By Sruthi Shankar and Khushi Singh
(Reuters) – Britain’s FTSE 100 hit a seven-week low on Wednesday after a stronger-than-expected UK inflation reading and U.S. retail sales data tempered hopes of early interest rate cuts this year, while underwhelming data from China hurt commodity-linked stocks.
Extending losses for a third straight session, the blue-chip index fell 1.5%, its worst percentage drop since August 2023. The midcap FTSE 250 index dropped 1.7% to hit a one-month low.
Britain’s annual rate of consumer price inflation (CPI) rose for the first time in 10 months in December to 4.0%, above economists’ estimates, over a rise in tobacco duty.
The UK CPI data, while indicating core and headline inflation is receding at a faster pace than Bank of England (BoE) projections, remains stubbornly high and likely precludes an early rate cut.
Traders are now pricing in a more than 50% chance the central bank will hold rates in May.
“Global markets are a bit more aggressive about pricing in interest rate cuts than global central banks are willing to do and that is a big risk factor going forward,” said Steve Sosnick, chief strategist at Interactive Brokers.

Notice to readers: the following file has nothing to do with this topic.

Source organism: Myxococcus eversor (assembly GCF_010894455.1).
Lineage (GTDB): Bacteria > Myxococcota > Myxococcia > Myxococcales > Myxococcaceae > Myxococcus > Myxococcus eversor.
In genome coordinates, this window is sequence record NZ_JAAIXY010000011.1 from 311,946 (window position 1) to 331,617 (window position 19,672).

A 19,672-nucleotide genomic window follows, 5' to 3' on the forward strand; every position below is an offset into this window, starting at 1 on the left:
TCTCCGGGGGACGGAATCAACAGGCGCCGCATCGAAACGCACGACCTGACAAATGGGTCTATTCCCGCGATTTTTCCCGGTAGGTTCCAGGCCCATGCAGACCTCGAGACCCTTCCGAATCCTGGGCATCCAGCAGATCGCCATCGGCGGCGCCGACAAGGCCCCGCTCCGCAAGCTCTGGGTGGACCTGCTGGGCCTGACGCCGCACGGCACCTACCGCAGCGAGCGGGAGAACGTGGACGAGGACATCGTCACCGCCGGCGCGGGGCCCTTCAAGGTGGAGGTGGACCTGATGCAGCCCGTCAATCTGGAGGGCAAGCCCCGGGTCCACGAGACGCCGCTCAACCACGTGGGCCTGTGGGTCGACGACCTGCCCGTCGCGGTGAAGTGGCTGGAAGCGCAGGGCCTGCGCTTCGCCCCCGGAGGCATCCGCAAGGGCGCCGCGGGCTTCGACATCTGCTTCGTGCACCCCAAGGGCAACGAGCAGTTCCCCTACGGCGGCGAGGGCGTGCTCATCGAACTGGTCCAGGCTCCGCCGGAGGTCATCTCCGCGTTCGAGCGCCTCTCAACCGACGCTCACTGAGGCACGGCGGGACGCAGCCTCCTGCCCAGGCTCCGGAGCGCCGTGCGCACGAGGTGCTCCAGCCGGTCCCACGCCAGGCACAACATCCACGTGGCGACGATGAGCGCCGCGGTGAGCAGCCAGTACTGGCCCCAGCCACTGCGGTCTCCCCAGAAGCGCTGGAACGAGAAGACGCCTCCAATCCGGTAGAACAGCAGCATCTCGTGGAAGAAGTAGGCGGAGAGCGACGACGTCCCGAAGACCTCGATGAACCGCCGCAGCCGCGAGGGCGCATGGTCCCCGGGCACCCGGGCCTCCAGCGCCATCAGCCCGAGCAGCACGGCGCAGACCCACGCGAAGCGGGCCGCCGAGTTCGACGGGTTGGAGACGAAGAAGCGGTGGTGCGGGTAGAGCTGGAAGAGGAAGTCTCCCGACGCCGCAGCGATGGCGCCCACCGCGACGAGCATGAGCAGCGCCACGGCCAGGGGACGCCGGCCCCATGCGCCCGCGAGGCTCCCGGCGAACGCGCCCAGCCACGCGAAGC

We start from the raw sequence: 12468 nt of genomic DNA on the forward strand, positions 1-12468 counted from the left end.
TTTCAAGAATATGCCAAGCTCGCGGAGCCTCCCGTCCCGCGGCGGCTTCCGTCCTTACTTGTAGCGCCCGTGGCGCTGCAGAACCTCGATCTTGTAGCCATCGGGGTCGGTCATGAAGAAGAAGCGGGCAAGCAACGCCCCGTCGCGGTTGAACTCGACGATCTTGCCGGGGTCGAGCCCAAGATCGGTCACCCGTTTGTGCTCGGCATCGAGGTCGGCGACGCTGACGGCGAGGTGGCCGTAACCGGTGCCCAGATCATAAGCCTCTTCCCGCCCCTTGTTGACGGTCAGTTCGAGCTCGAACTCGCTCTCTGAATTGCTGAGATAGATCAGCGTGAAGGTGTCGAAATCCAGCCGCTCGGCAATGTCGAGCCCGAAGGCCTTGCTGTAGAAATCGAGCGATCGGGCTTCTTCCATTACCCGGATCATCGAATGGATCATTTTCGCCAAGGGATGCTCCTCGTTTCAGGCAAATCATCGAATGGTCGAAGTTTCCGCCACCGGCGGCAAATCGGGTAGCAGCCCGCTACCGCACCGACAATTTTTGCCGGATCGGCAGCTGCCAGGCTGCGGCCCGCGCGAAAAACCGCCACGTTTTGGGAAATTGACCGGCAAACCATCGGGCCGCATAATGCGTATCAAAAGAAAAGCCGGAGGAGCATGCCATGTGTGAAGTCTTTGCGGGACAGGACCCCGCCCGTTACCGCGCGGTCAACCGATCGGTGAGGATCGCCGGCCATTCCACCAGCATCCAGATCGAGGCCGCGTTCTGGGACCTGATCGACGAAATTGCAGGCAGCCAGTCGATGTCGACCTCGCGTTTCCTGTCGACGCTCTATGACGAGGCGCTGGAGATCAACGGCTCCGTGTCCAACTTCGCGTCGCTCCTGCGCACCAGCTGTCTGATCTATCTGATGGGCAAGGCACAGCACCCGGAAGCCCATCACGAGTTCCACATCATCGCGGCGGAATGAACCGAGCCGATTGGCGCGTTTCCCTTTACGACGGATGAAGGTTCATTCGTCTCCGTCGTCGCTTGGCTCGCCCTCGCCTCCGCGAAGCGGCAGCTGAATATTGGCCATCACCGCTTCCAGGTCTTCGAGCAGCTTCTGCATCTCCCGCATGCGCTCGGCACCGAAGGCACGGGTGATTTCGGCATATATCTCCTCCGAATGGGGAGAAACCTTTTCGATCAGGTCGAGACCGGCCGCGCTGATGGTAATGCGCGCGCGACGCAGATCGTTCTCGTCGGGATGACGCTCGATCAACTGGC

Shares of rate-sensitive homebuilders fell 2.9%, while real estate investment trusts (REITs) dropped 3.9%, leading sectoral declines.
Concurrently, rate cut bets were further weakened by higher-than-anticipated rise in December U.S. retail sales, which also pushed Treasury yields higher.
“It’s hard to imagine a huge round of rate cutting if the economies are solid enough to support the earnings growth that’s priced in.”
The yield on the British 10-year benchmark note hit its highest level in over five weeks, tracking gains in its U.S. peer.
Commodity-linked industrial metal miners, precious metal miners and oil and gas shares slipped between 1.9% and 3.2%, hurt by a stronger dollar and sluggish data from top consumer China.
Among individual stocks, 888 Holdings was down 1.5% as the bookmaker forecast its 2024 profit to be at the lower end of market expectations.
Shares in Mitchells & Butlers climbed 3.6% to the top of the FTSE 250, as the pub group expected annual profit before tax towards the top end of estimates.
(Reporting by Sruthi Shankar, Khushi Singh in Bengaluru; Editing by Mrigank Dhaniwala and Jonathan Oatis)